Saturday, November 15, 2008

Thursday 19th March 1942

Evening in the exchange.

I've been constantly taking down notes that might be useful later on in story-writing. There are quite a few odd jottings now in the book which I keep for the purpose – ideas for titles, good themes and plots. The latest seems quite a decent outline for a novel – only I can't finish it until this damn war finishes, as the story concludes just after the war!

I got the idea from a bundle of letters which we found in this wadi, all addressed to Lieut. Wehner and all from his family – a very nice family too, we gathered from their correspondence. That gave me the initial idea and the general pathetic yet raucous theme of the story, evolved out of a tinkling tune – an old waltz – which somehow always is associated in my mind with harvesting, garden party, village fair and May-day! To all these, add a sensation of faint sadness and you have the emotion called forth by the song. I've already thought of several titles for the story:-

“Rendezvous”, “Gay Fragment”, “Mocking Tune”, “Apple Acre”, “Journey to Gayle”, “Towards Apple Acre” and so on.

First I had to find the words of my tune, if possible. So I whistled it all around the Troop and discovered it was called, “Till we meet again.” Naden knew some of the words, too, and they were curiously applicable to my theme:

“... Over high garden walls
This sweet echo falls,
As some wondering boy whispers good bye
Smile the while
You kiss me sad adieu,
When the clouds roll by I'll come to you...
Every tear will be a memory...
So wait and pray each night for me
Till we meet again...”

Then I began to write the synopsis. Suddenly I found I must have a name for the house about which the story centred, some placid English country name. What could it be? Then - “APPLEYARD!” bellowed an officer in the wadi, shouting for his batman*

*I got to know Basil Appleyard, an RHQ (MY) driver, in December 1942. He was a poet, and had composed the following requiem for Steer, whom I used to talk to at nights, on the exchange.

Blow Wind. (published in “Parade”)

“Blow wind, soft wind and blow the sand,
tell England all the things we know,
of Devon moors, the sweet Downland
and lanes all white with winter snow,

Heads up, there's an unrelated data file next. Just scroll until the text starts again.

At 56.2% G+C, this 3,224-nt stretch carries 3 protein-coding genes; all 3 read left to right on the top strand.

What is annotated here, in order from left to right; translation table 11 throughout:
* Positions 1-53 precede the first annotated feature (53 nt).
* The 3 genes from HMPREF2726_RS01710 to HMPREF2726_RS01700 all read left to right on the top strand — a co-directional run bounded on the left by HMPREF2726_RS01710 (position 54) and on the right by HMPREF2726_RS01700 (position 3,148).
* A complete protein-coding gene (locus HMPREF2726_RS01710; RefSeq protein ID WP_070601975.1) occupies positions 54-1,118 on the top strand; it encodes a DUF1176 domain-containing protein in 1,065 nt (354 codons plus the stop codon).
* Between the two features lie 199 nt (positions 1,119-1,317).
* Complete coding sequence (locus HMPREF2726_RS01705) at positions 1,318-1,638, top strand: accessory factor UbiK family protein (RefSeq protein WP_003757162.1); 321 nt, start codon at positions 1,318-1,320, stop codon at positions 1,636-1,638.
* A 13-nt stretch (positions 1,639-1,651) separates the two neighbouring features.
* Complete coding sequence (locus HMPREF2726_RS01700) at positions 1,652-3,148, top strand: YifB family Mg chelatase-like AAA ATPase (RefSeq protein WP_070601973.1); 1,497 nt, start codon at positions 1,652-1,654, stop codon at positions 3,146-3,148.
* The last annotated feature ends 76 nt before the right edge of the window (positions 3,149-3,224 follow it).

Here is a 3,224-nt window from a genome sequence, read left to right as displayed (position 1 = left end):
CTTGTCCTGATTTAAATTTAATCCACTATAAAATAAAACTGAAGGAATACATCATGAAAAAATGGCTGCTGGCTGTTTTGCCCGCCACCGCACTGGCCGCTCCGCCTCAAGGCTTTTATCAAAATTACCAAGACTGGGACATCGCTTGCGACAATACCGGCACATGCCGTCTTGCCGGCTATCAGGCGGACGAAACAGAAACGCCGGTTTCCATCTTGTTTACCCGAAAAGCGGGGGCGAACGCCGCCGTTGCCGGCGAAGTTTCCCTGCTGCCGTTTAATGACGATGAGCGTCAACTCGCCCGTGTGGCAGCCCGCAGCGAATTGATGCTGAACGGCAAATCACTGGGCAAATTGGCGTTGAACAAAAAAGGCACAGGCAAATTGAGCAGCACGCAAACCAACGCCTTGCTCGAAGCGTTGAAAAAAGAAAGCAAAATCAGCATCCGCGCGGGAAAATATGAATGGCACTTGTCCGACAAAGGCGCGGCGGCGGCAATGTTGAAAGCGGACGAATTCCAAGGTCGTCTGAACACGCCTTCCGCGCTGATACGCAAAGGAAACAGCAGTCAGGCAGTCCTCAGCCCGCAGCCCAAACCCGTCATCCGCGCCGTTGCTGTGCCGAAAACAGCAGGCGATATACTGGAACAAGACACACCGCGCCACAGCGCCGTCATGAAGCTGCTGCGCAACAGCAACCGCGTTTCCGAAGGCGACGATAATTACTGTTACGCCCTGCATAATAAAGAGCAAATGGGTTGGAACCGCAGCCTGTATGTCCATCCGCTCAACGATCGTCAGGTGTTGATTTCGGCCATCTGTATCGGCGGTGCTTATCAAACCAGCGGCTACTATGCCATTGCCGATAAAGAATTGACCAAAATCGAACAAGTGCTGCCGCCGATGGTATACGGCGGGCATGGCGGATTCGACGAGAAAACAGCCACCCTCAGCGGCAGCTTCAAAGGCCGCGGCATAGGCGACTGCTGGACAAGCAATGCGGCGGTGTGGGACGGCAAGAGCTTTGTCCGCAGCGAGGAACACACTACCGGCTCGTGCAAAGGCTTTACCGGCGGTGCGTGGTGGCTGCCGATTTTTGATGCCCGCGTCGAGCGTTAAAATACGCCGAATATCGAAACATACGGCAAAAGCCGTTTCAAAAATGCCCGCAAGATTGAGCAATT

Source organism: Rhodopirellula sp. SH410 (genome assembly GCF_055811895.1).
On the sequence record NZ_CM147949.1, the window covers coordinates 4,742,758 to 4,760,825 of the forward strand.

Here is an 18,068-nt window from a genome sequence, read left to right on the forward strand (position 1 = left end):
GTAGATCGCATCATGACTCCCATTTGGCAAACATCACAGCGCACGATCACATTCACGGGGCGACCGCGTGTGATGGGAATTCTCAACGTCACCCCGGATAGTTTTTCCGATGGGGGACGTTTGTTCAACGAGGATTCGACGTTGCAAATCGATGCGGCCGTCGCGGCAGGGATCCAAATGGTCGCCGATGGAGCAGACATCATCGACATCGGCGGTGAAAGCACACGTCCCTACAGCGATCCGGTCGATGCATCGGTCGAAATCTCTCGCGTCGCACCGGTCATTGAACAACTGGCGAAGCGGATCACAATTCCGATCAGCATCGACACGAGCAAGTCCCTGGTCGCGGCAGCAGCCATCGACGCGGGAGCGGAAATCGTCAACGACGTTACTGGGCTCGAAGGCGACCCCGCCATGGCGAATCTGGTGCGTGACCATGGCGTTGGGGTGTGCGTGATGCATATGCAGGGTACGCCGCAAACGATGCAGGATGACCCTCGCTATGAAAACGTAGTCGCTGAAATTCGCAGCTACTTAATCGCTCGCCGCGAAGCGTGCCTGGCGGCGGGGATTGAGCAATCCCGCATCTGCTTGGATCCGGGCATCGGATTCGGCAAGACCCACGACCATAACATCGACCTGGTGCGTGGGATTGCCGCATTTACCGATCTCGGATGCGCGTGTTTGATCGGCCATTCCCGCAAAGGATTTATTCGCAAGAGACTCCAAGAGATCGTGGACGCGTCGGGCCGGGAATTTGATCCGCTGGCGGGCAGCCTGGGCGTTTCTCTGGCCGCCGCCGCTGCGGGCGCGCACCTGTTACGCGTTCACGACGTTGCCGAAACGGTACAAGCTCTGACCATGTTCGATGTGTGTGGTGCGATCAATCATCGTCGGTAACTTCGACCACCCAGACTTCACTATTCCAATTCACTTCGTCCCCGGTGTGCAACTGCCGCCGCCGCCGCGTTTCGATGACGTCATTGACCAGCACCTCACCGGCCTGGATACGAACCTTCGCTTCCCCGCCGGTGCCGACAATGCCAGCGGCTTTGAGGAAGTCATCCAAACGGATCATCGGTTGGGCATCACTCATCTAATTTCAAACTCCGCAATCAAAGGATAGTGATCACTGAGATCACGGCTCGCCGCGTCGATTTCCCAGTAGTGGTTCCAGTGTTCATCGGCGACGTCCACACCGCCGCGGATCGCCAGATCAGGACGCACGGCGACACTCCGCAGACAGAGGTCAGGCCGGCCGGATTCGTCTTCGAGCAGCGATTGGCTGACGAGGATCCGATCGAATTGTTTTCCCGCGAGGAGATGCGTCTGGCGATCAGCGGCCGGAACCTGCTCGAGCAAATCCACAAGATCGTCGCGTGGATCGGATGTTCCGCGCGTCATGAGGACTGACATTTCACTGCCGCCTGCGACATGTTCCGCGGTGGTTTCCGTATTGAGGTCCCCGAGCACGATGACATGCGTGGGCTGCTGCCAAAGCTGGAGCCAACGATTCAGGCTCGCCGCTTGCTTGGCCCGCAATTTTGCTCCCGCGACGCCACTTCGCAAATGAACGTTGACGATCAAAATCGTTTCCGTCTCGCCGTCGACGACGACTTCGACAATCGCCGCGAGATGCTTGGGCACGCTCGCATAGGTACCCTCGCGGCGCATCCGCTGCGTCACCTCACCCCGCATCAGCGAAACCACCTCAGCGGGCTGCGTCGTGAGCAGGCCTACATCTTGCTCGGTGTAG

Blow wind, harsh wind and drift the sand,
tell English hearts the dreams we dream,
of love and hope and hopes half planned,
cool waters of an English stream.
Blow wind, hot wind and drive the sand,
tell England of the mind we bear,
of humble men who hoped to stand
amid the faith you cherish there.
Blow wind, soft wind and smooth the sand,
tell England we her children lie
beneath the drifting Libyan sand,
tell her we dream of England's sky.”

(For PGC and LJS killed in Tobruch 22/11/41)

“My God! Has Jerry broken through?” I exclaimed, roused by the panicky voice. “What did he shout?” “Appleyard,” said someone. Appleyard? I thought. Apple Yard? No, not “yard”. Ah! Apple Acre! And “Apple Acre” it is. I made the village Gayleham but always thought of it as Gayle, so read back through my plot and deleted each “ham”!

I was next stuck for the correct name for those musical(?) machines one sees in pubs and cafes, in which you insert a coin and press a button, whereupon atrocious music is produced. I've asked everyone in the Troop about this, too, but no one can help me, although they all know the sort of machine I mean. So for now I'm calling the machine from which the mocking tune tinkles at beginning and end of the story, a melodion! Alas! Until this war is over, I cannot finish my story or make more than a sketchy outline.

One thing – it is not that evil thing so often produced by the young, hopeful author, an autobiography! I am not in the story, although I shall draw all my data and many of my characters from real life.

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